Next you’ll want some sort of blanket. The poncho liner has answered this call since time immemorial. A sleeping bag will work, but personally I prefer some sort of blanket rather than a bag – they’re faster to get in and out of and pack up smaller. If you’re in very cold weather a bag may be necessary, though. I now own two Kifaru Woobies. The Woobie is expensive but this would replace my poncho liner any day of the week. The Woobie can also serve as camouflage and as a light-tight cover when stopping for a map-check at night.
You aren’t sleeping in a tent, but your recce gear loadout should have something to keep the rain off your head. It’s impossible to hold security from a tent because you can’t see out of it. You can’t pack up a tent quickly and go. Setting up a tent is noisy, and setting up a tent for everyone requires a lot of extra space. If you’re sleeping in a tent you’re on a camping trip, not a recce patrol.
You likely will wish to have some sort of waterproof shelter, though. The standard, USGI poncho is superb in this roll. You can wear it as designed, even with a ruck on, and it does a decent job of keeping you dry. You can tie the hood closed, then string it up as a light roof over your head. It’s still kind of slow to take down but it’ll keep you dry, and you can old security from it. Or you can make a ranger roll with it, tying it to your poncho liner to make yourself into a (somewhat) warm, water-resistant, sleep-taco.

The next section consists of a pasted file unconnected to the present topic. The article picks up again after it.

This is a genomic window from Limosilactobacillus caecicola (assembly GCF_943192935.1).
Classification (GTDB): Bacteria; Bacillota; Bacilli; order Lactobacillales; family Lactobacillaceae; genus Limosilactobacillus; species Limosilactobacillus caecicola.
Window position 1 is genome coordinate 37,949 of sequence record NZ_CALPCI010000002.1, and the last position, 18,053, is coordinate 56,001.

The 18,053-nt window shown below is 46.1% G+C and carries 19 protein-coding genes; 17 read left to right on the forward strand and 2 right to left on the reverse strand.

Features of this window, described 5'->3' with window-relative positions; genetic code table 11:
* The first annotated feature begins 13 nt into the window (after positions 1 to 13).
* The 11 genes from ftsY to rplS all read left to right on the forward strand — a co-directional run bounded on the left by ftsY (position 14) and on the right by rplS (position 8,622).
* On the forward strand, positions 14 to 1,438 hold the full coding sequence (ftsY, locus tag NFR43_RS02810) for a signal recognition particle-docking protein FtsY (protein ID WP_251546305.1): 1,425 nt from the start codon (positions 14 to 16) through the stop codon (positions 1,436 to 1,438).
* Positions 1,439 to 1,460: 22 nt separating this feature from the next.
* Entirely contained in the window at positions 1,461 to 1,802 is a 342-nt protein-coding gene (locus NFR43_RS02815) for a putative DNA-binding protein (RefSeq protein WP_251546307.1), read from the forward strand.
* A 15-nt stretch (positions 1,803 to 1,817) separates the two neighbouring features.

The main goal of a recce patrol being to remain undetected, so there’s no hot chow on a recce patrol. You can skip the camp stove unless it’s really, really cold out – like below freezing every night. Otherwise you’re eating what you eat at room temperature. I could pretty much survive off of peanuts in various forms (plain, trail mix, candy bars, peanut butter, etc.). Peanuts pack a ton of calories and protein. Add in some carbs and you’re good to go.
In one of the really popular, recent recce videos on Youtube, the host mentioned carrying peanut butter and tortillas to the field. This works beautifully as both are inexpensive, durable, fairly compact/lightweight, and calorie-dense. Maybe add just a bit of candy, jerky, etc. for variety and you’re golden. If that sounds like a pretty boring meal plan…well, it is but again this is recce, not your eighth-grade sleepover.
Water will depend heavily on your environment. Regardless of where you live you will have to carry water. Where you live will dictate how much you need to carry, though. If you live in the mountains like I do water is everywhere – I could probably get by with a couple quarts in my rucksack as long as I had a water procurement capability. If you live in the desert you may very likely be carrying much more water. Each man in your team may have to carry as much as three or four gallons, and rely on caches or resupply.